Auckland Star, 22 October, 1914 The wonderful progress which that exceedingly practical organisation, the Workers’ Educational Association, has made in Britain and Australia, is well, known to all who have taken interest in the university extension movement. When Professor J. J. Findlay, the eminent educationist passed through Auckland, a few weeks ago on his way home from the meeting of the British Association in Sydney, he made reference to the wonderful work which Mr. Albert Mansbridge was doing in this connection. Last year Mr. Mansbridge, who is general secretary of the Workers' Educational Association, paid a visit to Australia, and was so successful in his tour that branches of the association were formed in many of the centres.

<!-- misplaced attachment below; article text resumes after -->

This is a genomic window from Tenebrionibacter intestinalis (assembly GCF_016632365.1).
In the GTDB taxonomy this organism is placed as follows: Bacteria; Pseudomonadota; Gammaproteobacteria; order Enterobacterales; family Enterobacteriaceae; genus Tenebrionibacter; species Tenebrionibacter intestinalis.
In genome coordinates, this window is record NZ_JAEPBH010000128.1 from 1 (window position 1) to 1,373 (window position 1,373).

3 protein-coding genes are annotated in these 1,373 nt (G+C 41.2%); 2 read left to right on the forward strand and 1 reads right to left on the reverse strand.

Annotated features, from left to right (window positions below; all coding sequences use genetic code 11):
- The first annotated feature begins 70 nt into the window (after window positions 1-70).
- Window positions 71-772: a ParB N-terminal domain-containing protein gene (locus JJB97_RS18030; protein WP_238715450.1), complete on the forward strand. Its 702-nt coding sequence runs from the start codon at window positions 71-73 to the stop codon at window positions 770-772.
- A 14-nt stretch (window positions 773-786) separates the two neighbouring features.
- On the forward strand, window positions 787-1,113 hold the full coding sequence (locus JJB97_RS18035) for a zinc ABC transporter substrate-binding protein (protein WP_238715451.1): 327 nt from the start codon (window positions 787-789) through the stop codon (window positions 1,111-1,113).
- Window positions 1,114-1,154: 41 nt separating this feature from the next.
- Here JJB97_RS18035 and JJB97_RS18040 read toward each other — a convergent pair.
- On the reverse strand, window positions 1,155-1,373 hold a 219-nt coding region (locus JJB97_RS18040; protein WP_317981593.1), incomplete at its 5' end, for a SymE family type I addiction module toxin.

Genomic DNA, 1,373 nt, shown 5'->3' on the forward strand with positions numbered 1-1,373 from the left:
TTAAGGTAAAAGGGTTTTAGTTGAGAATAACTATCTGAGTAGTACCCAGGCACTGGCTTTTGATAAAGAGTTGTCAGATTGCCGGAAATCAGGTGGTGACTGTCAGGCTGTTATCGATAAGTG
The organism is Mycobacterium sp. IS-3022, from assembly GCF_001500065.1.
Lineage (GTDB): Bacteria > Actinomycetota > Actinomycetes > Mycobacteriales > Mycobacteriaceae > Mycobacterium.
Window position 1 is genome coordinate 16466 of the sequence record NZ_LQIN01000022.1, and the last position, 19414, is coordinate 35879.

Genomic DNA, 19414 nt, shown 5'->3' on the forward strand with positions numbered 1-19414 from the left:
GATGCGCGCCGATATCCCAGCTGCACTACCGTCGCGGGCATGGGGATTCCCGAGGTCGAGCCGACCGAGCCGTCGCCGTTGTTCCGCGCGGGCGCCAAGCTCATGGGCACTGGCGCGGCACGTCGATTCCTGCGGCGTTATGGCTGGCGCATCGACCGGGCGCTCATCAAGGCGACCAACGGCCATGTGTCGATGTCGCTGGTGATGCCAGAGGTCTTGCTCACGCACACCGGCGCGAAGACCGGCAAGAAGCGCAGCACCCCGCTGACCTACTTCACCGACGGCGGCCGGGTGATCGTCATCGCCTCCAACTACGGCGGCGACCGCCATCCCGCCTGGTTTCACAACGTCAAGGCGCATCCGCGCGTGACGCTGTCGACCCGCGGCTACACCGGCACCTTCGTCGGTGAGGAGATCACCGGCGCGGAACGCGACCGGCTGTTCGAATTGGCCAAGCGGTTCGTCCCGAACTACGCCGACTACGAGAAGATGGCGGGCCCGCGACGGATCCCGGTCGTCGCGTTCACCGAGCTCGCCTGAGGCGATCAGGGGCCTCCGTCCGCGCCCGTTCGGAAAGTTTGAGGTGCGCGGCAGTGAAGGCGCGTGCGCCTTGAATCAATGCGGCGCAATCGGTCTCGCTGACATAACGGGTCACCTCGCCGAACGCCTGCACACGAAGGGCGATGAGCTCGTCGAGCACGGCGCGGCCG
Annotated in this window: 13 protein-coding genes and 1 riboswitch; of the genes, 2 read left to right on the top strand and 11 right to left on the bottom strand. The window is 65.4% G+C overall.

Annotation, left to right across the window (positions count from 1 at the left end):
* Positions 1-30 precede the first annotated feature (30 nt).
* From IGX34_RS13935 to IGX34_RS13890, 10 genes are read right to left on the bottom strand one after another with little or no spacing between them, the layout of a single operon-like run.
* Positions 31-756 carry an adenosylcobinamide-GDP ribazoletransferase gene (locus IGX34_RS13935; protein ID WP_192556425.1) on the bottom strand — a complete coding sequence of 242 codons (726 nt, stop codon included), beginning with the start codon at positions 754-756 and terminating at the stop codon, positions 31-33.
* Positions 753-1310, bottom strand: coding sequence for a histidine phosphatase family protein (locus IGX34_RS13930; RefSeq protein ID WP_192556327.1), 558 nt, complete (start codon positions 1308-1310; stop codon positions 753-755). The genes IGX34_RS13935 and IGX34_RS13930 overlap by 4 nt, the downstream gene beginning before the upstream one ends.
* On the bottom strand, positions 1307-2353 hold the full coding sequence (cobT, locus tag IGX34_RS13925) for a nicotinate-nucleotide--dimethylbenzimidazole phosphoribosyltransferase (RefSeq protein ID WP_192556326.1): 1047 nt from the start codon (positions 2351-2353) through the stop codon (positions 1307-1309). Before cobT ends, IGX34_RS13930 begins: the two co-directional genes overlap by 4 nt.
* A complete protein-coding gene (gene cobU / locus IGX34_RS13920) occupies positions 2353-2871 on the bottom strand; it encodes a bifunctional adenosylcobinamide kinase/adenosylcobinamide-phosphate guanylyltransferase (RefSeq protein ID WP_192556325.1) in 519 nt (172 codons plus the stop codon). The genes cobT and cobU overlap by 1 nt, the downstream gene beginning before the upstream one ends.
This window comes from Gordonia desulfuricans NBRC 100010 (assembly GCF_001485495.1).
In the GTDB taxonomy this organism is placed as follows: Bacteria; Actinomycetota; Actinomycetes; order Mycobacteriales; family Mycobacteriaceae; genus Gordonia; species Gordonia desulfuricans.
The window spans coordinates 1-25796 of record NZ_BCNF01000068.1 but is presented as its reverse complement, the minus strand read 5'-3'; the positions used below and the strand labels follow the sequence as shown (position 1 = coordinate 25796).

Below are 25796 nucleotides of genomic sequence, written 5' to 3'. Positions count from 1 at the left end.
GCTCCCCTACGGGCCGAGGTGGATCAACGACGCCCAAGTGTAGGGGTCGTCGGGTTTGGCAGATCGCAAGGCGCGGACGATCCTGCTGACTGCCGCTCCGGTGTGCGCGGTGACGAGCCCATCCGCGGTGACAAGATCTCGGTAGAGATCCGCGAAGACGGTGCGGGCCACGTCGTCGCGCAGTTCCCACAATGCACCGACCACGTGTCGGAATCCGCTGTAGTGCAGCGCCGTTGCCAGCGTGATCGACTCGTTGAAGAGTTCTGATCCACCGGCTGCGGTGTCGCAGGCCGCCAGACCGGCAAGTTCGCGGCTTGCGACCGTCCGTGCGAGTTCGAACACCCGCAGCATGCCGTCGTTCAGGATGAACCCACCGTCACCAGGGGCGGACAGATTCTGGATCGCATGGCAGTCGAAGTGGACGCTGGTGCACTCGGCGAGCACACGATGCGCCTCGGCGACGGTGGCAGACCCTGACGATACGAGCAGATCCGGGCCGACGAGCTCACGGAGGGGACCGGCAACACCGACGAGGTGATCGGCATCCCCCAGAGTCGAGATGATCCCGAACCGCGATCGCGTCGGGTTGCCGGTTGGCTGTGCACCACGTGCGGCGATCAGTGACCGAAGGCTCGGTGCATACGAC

Professor Atkinson and Mr. D. Stewart — who are the joint secretaries of the Sydney branch of the W.E.A.—are to pay a visit to New Zealand in January next, and to make arrangements for their reception, so that their visit may be utilised to the greatest extent. A meeting of those interested was held in the Trades Hall last night. Representatives of every important trades union in Auckland were present, and there were also present, among others, Professor H. W. Segar. M. J. P. Grossmann, Mr. H. A. E. Milnes and Mr. George George.
Mr George presided, and briefly sketched the history and growth of the movement in England, while Mr W. Manson, of the Auckland Furniture Trades Union, explained what representations had been made by Professor Atkinson and Mr Stewart so far as their New Zealand tour was concerned.
It was unanimously decided by those present to form a branch of the Workers' Educational Association in Auckland, and the following executive committee was set up provisionally:—Hon. Geo. Fowlds, Professor H. W. Segar, Messrs J. P. Groesmann. H. A. E. Milnes, Geo. George, H. R. Urquhart. Jno. Fawcus, E. J. Rudd, W. Manson, T. Bloodworth, Egerton Gill, and Mesdames F. E. Baume, J. Kemp, and Blundell.